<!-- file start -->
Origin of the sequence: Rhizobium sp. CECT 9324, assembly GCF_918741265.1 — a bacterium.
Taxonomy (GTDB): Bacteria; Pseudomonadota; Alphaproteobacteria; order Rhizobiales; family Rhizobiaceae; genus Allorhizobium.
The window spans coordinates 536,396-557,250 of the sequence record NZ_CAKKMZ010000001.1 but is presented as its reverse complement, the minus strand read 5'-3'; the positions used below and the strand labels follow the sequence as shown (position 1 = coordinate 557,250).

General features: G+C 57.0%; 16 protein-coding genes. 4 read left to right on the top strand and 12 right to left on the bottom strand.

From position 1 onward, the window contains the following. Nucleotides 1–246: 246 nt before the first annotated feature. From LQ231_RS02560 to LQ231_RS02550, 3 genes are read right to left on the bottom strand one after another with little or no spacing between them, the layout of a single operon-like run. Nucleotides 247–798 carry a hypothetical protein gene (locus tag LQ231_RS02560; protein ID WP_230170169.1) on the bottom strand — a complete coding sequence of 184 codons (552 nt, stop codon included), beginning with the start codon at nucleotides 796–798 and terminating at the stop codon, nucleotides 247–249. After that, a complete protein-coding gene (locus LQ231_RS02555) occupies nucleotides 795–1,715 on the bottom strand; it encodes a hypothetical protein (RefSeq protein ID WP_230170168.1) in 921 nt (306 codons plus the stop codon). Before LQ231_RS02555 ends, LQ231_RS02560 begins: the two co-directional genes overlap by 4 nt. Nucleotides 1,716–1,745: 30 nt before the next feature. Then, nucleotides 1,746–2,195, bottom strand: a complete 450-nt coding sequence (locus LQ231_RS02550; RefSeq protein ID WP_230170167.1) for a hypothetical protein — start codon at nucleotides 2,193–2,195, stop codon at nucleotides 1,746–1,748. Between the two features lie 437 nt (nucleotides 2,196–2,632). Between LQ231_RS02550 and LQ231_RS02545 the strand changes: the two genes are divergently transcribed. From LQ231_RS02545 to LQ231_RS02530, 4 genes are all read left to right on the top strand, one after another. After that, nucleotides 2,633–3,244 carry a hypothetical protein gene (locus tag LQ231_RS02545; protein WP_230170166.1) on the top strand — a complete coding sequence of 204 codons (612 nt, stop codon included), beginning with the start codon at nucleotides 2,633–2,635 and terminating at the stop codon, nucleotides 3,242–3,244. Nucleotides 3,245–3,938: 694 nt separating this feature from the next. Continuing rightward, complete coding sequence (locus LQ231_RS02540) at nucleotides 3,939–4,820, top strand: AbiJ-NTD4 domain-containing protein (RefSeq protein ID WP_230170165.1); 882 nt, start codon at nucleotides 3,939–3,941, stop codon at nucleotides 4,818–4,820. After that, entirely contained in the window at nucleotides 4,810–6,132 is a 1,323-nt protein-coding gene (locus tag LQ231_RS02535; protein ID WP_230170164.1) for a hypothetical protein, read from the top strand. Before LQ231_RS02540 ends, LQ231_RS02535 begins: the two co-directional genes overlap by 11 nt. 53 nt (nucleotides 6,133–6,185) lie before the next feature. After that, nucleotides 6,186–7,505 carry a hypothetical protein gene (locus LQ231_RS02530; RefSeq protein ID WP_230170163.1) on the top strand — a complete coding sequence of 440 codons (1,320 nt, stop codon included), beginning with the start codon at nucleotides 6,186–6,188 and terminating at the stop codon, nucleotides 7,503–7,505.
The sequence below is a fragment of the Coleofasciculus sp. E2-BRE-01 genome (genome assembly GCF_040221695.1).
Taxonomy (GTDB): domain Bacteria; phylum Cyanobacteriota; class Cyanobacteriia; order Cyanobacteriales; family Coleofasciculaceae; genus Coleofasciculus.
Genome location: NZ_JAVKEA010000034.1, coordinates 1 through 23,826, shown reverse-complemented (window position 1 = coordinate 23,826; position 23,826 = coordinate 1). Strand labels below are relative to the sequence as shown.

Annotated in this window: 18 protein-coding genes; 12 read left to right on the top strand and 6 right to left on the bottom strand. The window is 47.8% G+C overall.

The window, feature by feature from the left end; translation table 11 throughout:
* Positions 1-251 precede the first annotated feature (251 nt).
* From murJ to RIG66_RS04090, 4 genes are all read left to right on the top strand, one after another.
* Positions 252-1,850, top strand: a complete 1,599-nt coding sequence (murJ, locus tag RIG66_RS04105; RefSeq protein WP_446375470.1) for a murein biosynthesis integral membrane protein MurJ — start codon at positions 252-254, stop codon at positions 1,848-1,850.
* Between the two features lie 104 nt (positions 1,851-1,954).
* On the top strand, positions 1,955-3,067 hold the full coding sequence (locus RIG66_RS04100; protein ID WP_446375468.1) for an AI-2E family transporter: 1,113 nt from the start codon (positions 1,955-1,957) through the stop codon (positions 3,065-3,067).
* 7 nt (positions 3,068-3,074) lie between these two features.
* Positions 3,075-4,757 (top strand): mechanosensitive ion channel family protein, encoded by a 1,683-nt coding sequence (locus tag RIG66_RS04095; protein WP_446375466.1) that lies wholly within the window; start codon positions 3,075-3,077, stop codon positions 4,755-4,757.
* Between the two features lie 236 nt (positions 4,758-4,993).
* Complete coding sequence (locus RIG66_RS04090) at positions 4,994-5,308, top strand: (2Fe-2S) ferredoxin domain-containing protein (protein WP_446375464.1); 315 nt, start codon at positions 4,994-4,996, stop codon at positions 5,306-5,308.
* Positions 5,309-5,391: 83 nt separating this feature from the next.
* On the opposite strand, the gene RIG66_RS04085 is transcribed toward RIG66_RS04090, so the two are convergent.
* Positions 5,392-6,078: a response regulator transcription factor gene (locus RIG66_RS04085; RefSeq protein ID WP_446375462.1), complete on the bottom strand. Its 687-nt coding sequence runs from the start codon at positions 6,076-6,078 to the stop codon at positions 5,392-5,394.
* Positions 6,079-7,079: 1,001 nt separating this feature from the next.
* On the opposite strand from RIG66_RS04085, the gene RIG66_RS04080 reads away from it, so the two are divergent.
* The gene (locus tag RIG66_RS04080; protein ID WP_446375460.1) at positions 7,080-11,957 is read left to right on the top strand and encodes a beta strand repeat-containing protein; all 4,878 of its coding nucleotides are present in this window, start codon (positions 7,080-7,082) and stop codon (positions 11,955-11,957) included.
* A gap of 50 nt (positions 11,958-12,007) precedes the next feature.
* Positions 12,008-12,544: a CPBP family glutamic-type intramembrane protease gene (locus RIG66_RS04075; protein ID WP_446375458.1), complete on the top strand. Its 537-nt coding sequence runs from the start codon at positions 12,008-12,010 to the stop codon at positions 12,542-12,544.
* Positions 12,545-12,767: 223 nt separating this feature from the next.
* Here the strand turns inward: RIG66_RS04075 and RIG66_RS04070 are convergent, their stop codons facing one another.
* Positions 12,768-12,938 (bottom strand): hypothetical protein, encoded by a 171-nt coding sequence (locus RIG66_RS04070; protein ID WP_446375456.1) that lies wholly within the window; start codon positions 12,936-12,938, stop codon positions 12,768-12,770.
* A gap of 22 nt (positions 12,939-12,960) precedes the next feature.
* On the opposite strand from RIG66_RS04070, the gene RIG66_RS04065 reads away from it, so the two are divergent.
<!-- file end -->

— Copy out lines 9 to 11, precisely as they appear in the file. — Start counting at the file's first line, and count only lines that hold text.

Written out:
Annotated in this window: 18 protein-coding genes; 12 read left to right on the top strand and 6 right to left on the bottom strand. The window is 47.8% G+C overall.

The window, feature by feature from the left end; translation table 11 throughout:
* Positions 1-251 precede the first annotated feature (251 nt).